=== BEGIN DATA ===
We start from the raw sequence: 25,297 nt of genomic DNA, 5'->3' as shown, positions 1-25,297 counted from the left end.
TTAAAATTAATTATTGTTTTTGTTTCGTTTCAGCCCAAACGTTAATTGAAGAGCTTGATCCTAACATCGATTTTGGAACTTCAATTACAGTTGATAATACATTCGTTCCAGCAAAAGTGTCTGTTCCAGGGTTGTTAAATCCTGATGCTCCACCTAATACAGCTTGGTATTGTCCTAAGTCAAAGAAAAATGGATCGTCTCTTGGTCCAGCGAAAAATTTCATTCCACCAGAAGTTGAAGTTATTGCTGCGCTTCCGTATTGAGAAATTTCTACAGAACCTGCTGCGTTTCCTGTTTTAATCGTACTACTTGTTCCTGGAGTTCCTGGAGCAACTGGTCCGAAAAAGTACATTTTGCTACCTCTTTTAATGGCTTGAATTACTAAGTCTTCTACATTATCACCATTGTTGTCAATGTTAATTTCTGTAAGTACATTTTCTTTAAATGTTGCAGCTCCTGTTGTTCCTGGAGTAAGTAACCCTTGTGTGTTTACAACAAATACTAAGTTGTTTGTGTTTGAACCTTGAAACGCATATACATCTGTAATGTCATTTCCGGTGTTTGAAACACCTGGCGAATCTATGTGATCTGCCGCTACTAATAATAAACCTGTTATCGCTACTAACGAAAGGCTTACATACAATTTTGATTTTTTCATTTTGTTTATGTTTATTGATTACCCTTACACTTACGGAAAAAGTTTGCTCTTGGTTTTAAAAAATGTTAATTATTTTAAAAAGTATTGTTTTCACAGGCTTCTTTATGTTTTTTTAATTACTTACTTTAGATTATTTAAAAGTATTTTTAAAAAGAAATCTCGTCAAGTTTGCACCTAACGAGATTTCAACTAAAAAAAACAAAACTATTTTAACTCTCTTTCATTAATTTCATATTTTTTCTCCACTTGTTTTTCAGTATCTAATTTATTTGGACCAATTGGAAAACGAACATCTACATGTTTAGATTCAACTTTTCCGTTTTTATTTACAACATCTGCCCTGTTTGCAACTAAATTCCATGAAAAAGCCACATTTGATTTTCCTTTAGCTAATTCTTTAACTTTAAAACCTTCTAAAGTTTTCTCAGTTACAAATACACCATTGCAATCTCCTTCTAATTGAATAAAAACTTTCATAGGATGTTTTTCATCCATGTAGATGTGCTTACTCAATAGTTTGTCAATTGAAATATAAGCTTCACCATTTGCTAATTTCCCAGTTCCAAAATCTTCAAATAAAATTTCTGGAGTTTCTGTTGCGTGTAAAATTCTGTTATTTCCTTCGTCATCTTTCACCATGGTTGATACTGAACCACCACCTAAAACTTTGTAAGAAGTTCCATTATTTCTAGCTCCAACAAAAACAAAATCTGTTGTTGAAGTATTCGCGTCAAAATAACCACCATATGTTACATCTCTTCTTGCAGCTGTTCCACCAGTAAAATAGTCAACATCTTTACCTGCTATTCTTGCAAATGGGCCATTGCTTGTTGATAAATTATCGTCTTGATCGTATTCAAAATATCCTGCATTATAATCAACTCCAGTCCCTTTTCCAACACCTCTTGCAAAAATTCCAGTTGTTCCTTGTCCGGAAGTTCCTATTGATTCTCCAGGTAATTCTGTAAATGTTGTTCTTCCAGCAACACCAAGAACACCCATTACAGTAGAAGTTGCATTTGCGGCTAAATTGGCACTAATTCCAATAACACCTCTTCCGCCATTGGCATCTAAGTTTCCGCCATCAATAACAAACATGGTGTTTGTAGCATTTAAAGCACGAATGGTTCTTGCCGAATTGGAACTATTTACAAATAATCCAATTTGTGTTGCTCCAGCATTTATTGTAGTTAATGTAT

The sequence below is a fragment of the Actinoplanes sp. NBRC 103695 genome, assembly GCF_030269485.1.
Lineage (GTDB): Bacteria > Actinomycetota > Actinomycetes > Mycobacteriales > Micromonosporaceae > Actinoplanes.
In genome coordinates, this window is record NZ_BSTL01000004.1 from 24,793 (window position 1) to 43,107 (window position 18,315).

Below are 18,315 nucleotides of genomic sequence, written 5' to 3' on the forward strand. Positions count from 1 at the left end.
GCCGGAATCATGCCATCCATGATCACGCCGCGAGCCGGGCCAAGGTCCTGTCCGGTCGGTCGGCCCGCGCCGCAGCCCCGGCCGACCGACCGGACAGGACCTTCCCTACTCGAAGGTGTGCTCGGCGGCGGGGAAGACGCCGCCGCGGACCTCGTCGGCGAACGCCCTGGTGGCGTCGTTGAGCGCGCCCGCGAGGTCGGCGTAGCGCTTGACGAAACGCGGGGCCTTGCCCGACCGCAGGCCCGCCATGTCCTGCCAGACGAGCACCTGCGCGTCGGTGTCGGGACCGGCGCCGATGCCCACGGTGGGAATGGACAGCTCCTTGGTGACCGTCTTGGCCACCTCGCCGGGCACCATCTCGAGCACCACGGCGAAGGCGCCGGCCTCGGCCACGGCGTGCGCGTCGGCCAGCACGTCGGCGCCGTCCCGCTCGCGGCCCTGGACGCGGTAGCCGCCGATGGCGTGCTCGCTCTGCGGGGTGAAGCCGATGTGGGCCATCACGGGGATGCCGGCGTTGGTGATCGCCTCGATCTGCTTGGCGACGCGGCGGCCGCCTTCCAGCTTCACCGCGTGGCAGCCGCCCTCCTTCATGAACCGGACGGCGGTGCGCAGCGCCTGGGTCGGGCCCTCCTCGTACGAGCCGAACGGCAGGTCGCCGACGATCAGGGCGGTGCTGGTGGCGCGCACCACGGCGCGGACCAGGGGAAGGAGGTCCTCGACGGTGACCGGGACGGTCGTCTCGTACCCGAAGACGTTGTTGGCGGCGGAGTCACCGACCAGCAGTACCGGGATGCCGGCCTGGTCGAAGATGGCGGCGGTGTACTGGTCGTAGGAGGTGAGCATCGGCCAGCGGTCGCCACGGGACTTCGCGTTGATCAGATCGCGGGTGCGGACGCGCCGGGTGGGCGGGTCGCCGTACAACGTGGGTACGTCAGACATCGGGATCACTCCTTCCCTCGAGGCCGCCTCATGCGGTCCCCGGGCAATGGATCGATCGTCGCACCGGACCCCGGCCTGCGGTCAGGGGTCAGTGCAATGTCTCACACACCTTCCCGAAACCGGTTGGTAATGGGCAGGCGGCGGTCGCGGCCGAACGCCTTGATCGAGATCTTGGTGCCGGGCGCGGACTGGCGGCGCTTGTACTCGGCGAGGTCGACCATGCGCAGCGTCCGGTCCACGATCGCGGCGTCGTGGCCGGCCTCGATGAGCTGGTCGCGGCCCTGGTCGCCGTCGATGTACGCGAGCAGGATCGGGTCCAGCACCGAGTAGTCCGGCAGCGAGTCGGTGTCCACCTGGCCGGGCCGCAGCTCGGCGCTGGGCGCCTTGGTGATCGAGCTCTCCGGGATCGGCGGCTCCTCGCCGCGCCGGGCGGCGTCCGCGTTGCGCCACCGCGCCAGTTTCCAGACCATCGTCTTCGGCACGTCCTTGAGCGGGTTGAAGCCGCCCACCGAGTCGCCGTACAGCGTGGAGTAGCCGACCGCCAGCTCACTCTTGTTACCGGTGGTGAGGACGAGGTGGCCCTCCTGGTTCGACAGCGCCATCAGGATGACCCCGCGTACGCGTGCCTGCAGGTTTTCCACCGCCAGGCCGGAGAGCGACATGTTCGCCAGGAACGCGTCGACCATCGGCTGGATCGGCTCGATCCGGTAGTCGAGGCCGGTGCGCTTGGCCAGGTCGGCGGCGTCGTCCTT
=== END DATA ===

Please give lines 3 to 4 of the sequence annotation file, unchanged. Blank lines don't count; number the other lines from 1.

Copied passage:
The sequence below is a fragment of the Actinoplanes sp. NBRC 103695 genome, assembly GCF_030269485.1.
Lineage (GTDB): Bacteria > Actinomycetota > Actinomycetes > Mycobacteriales > Micromonosporaceae > Actinoplanes.